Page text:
But it's worth noting that at this point in the history of the Internet, an “interactive computer service” was generally imagined to be a provider of technical services – something like America Online (aka AOL), and that this was long before the emergence of social media such as Facebook and Twitter.

Today

Fast forward to today, and we see huge corporations hosting vast networks of communication, and providing online venues for global assembly.

Is it time to update our legislation?

I will argue that it is past time for such a change.

The Role of Publisher

Let us consider, first, the role of publisher. How can we distinguish a publisher from a simple provider of an interactive computer service?

I believe that we can and should firmly draw the line in this way:

A publisher exercises some control over what content a viewer sees, when they see it, how likely they are to see it, and/or how easily they can see it. (And this control would include the display of advertisements that were not solicited by the reader.)

So let's test this definition a bit.

  1. Question: Can it be fairly applied to traditional publishers, including newspapers and magazines, whether published on paper or digitally?

    Answer: Yes, I think we can all see the traditional role of a publisher being included within this definition.

  2. Question: Does it turn all internet service providers into publishers? In other words, is it too broad?

    Answer: No. Companies that provide simple Internet connectivity, without bias, would not fall within this definition. Similarly, a service such as Micro.blog, that shows no advertising, and that allows users to freely select whom they wish to follow, and that then presents speech from those who are followed, organized into a chronological timeline, without bias, would not be included in this definition.

  3. Question: What sorts of providers would become publishers under this definition, and would that assignment of responsibility be unreasonable?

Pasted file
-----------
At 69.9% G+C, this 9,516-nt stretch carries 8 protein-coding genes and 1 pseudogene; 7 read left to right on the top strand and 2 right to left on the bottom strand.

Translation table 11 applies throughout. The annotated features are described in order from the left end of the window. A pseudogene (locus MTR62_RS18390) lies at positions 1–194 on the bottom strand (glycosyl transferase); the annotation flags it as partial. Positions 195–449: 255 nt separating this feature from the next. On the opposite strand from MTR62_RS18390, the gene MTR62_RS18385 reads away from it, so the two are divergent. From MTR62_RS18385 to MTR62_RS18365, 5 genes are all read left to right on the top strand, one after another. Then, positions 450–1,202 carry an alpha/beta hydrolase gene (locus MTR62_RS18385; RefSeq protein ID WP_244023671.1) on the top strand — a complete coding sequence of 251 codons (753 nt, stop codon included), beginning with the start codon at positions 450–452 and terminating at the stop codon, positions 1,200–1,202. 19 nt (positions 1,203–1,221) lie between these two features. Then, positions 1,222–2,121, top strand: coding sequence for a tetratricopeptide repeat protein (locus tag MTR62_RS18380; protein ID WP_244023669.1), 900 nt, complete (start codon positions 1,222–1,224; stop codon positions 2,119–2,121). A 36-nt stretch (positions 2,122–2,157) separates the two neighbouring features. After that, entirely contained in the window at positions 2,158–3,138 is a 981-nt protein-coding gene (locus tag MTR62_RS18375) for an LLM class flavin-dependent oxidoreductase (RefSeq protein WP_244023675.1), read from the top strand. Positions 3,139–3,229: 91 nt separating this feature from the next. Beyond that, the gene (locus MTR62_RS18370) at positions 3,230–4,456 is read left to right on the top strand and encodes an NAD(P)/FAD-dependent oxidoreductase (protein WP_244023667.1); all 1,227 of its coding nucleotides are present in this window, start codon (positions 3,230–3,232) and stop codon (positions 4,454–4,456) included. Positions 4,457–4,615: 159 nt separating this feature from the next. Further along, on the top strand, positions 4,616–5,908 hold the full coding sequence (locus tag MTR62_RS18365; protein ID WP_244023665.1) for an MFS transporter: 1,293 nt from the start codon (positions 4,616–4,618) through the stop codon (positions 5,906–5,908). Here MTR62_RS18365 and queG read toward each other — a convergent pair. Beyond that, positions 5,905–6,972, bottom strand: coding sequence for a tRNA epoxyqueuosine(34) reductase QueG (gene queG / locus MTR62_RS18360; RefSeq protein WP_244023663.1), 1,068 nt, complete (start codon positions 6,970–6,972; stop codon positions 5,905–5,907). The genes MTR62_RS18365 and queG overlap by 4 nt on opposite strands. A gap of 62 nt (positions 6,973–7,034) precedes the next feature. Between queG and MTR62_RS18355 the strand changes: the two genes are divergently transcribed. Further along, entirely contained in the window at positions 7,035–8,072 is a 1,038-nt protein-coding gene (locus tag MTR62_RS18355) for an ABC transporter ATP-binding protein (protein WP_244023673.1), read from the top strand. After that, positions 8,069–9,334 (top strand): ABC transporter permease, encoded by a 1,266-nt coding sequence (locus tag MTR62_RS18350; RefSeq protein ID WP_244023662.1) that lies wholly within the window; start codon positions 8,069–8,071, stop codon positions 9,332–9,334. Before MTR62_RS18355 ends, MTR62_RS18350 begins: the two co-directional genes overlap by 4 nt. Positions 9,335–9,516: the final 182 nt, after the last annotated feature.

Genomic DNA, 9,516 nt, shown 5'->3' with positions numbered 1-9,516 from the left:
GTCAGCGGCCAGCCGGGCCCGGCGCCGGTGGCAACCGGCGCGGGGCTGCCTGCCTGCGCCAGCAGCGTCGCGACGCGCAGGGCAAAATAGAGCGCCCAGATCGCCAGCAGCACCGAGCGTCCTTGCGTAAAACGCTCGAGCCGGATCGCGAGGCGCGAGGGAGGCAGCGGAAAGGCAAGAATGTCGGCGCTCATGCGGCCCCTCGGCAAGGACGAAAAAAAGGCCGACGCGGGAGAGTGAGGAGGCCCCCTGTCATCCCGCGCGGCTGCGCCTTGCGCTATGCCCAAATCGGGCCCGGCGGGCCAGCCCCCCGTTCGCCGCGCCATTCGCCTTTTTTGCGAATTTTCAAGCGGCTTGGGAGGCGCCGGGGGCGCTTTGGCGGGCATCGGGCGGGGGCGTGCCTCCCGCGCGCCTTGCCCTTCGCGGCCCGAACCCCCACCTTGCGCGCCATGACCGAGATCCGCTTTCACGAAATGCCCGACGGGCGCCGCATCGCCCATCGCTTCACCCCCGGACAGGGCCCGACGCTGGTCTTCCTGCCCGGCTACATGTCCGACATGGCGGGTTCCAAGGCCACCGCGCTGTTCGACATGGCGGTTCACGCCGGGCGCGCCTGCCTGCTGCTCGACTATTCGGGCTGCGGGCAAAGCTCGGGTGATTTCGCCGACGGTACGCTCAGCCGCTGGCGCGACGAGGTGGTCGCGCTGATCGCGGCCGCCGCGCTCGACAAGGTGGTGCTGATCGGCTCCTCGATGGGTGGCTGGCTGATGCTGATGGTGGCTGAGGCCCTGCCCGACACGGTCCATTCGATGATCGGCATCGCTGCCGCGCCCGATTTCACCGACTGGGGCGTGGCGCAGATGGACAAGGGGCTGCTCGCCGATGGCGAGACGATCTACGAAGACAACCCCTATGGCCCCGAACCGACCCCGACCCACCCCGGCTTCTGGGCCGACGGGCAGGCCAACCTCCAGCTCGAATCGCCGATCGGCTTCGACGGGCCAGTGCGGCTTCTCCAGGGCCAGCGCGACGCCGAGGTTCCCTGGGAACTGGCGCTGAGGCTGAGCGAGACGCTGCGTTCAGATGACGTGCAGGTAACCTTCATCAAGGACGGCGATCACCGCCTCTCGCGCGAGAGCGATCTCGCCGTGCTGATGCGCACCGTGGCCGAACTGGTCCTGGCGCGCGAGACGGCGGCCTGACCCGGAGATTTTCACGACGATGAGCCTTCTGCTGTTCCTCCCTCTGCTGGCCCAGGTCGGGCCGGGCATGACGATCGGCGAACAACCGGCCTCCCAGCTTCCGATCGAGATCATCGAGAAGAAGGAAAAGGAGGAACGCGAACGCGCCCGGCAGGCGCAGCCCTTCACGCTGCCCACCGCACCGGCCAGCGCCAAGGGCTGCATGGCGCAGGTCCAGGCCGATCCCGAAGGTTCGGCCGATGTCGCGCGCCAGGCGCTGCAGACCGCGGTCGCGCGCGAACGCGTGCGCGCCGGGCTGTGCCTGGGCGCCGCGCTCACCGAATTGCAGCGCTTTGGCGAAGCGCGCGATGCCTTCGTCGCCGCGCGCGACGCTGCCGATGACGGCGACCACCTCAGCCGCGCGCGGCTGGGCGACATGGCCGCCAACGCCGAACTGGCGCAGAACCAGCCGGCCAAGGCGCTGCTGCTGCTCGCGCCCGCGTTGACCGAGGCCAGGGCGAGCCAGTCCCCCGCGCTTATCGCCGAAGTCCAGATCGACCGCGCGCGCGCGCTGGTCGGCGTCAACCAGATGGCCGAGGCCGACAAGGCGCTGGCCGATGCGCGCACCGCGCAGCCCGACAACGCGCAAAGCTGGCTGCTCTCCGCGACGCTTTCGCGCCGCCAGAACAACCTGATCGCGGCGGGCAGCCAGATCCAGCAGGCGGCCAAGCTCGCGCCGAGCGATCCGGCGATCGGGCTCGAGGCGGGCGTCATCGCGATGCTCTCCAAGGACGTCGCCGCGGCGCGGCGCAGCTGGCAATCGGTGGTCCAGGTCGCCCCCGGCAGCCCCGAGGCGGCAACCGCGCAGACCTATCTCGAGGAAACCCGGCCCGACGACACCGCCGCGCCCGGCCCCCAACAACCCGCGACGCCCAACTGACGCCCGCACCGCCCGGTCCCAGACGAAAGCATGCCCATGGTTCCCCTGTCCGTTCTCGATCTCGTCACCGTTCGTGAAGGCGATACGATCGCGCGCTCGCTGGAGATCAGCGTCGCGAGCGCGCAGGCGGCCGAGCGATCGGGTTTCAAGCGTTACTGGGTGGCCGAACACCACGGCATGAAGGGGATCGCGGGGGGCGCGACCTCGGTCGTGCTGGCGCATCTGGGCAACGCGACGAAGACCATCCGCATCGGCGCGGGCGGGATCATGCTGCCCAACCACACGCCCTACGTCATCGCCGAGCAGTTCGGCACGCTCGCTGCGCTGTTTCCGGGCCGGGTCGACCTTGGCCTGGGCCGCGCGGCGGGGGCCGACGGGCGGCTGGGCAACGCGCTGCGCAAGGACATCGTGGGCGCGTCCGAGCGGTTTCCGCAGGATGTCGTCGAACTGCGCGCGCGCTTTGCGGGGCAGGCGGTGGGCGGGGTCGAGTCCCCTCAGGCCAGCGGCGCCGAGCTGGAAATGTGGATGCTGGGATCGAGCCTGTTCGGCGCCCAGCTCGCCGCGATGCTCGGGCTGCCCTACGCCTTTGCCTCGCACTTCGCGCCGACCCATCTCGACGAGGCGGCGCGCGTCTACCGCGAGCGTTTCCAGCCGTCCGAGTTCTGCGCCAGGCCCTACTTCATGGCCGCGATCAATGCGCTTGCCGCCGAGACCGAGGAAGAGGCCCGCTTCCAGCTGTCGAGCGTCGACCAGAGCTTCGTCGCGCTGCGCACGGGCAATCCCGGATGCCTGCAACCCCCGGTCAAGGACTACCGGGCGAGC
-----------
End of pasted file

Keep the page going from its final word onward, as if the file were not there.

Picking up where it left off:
Answer: Companies like Facebook and Twitter would become publishers, both because they present users with unsolicited advertising, and because they exercise considerable control over the content that is promoted into users' news feeds. Is this unreasonable? Consider that almost all of the controversy that has erupted over social media has involved the selection and promotion and amplification of items of interest, in order to maximize profits for the provider. The fact that much of this is done by proprietary algorithms created by the provider, rather than traditional flesh-and-blood editors, should in no way absolve these sorts of publishers of responsibility for the content that they promote.

  4. Question: Would such a definition unreasonably infringe on the right to free speech, as provided by our first amendment?

    Answer: Here, perhaps, it is time to refer to Richard Stallman's classic distinction made when advocating for free software: he says that it is free as in free speech, not as in free beer. In other words, our Bill of Rights does not guarantee that speech can be communicated and amplified without cost, or without consequence.

The Role of Host

The other role worthy of reconsideration is that of host for online assemblies.